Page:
Wrote this in response to an article about boring readings.
Maybe readings aren’t boring.
Maybe it’s you.
Not just you, but all writers.
Maybe when we perpetuate the image of a sad, boring writer, we’re going to be sad and boring.
Writers: quit perpetuating your weaknesses
Quit perpetuating self-loathing.
Quit being bitter.
Quit engaging with your detractors.
Quit relying on booze as a social crutch.
Quit being unapproachable.
Quit being fucking weirdos.
This, coming from a guy who was diagnosed with anxiety and depression this year.
This, coming from a guy who just lost his cat.
Just be regular human beings.
Who can have conversations.
Who have other interests besides literature.
Who don’t have to have the most interesting things to say all the time.
Who can be awkward, and that’s okay.
I’m hella awkward.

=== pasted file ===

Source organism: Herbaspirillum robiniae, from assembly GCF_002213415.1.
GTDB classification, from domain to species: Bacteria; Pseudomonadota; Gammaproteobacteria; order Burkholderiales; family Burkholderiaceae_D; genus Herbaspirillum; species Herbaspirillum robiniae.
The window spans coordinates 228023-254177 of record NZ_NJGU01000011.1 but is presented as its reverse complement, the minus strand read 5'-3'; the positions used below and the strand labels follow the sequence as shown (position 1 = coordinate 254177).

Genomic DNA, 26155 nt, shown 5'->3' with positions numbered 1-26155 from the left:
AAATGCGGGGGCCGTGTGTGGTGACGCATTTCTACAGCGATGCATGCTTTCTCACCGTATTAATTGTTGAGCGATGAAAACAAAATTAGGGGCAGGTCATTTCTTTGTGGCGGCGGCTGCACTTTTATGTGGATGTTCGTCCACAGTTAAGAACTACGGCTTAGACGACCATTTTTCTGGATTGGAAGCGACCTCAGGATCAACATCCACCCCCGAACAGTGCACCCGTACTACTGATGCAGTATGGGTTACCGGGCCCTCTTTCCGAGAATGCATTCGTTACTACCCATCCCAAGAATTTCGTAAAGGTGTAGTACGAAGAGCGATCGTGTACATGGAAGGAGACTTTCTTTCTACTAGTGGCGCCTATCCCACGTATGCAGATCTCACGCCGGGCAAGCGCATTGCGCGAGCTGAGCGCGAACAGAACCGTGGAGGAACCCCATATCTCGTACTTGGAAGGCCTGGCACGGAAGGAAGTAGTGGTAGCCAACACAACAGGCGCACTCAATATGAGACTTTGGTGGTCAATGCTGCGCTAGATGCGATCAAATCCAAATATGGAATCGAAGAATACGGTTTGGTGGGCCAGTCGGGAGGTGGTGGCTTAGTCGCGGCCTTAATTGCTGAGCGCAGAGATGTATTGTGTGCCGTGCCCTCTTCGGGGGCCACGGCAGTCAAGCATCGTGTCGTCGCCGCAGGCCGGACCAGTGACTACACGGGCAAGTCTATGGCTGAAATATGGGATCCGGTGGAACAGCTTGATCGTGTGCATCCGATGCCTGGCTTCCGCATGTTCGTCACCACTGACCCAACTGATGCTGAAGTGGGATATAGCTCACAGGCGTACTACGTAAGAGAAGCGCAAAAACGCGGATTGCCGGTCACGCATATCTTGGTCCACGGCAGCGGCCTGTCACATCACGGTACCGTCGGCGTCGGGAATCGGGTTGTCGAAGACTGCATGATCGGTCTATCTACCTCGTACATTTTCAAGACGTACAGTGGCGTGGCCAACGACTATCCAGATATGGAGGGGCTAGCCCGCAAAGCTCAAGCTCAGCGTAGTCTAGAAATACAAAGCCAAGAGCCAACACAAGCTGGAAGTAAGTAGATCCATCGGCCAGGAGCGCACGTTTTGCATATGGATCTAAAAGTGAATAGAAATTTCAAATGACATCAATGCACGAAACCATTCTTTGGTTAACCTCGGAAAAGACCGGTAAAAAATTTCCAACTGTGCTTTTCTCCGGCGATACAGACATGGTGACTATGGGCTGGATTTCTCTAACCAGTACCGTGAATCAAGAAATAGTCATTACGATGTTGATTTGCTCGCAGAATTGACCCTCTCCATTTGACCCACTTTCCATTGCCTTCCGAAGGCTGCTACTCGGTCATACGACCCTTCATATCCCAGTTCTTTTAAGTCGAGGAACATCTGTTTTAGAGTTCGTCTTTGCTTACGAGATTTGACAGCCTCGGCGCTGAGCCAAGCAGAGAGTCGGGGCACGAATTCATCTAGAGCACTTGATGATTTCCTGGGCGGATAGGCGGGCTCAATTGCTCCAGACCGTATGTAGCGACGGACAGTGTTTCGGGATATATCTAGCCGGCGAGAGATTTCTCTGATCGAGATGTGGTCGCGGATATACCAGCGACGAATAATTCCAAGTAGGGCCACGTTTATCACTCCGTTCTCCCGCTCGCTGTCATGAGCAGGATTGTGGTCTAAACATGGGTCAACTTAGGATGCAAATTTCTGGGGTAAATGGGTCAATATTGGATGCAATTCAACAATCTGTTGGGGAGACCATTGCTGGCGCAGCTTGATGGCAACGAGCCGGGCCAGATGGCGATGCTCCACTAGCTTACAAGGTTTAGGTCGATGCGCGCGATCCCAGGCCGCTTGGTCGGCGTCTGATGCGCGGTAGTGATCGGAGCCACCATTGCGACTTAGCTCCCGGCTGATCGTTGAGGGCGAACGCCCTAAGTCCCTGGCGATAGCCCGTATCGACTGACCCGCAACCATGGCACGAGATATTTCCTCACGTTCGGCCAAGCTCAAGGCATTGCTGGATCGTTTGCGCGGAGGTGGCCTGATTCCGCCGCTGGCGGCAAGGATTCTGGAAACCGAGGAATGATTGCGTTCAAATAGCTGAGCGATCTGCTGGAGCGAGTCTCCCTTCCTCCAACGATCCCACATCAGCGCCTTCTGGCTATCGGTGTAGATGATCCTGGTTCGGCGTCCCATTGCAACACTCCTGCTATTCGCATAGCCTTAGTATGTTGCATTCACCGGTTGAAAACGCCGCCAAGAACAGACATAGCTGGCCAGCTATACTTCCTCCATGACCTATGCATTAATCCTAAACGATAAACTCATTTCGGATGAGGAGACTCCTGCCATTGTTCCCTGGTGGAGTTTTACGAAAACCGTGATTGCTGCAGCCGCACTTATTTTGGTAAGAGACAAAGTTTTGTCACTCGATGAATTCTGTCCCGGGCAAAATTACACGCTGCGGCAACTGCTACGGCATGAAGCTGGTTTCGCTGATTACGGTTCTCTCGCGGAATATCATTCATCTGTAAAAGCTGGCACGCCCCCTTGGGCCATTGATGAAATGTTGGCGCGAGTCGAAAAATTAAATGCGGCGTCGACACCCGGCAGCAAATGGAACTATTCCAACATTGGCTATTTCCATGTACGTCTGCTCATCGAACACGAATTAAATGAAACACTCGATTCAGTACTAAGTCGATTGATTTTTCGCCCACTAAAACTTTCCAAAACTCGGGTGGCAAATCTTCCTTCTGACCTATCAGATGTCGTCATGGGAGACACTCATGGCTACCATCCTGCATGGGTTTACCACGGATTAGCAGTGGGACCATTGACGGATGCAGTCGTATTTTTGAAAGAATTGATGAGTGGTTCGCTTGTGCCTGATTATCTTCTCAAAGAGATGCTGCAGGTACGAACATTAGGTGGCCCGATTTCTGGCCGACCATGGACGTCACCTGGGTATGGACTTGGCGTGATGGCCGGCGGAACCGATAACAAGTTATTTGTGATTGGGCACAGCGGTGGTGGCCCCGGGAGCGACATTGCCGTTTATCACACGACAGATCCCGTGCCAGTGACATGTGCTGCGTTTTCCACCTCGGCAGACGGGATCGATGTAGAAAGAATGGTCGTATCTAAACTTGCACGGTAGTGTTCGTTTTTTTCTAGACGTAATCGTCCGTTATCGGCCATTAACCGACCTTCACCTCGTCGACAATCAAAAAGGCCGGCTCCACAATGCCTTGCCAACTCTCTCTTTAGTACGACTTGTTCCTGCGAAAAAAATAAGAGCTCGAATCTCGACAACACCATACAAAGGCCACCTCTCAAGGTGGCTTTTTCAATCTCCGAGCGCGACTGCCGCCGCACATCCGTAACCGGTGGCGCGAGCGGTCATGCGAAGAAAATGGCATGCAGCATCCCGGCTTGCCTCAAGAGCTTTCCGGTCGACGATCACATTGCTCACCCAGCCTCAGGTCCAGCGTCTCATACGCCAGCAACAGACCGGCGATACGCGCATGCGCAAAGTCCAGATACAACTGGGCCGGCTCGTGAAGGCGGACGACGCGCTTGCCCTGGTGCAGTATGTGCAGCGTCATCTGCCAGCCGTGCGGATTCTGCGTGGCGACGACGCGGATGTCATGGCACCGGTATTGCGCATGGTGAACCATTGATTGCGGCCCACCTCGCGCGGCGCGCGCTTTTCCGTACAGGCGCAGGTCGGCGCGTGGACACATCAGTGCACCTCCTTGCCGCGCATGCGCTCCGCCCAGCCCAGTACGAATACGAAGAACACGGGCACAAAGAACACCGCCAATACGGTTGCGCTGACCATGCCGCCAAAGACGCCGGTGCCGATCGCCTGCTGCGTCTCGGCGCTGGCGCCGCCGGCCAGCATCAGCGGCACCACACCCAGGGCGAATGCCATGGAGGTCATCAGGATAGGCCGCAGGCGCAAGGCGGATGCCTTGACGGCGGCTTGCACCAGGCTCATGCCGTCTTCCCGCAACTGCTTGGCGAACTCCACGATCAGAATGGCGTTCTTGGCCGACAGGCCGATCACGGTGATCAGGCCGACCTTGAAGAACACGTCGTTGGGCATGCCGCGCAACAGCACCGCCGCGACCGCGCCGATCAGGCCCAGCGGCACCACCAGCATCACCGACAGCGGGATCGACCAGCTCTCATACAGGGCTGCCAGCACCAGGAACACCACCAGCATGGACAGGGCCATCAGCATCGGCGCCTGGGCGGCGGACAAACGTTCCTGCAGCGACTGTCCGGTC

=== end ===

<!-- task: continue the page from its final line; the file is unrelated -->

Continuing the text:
Nobody has ever said a Scott McClanahan reading was boring.
Being human is a major theme in his writing.
Don’t talk about the reading while at the reading.
You don’t go to a party and talk about literature.
(if you do, then that party sucks)
There will be nobody who is as in love with your writing as you are.
But a reading is your chance to sell it.
If you’re a “boring” reader, get stage-coaching.
You care enough to get your writing edited, but not enough to get your performance edited?
The insular writer doesn’t exist anymore.
Not if doing this for living is your ultimate goal.
It’s weird that we can be so self-involved while perpetuating the idea that we’re miserable people.
Quit aggrandizing “writing” as this untouchable art.
Our writing is not doing anyone any favors.
We’re doing it because otherwise we’d die.
It is like breathing.
Breathing isn’t boring.
Finding boredom in watching someone else breathe says more about you than the breather.
Focus on that.
Not your qualms with Big Publishing.
(who, in the Grand Scheme of Things, are not nearly as evil as the record or movie biz)
Not your twitter following.
Not James Franco.
I’m not saying don’t be sad.
I’m not saying be more happy.
I’m saying don’t perpetuate the idea that our lives our pathetic.
I’m saying there is nothing wrong with being a writer.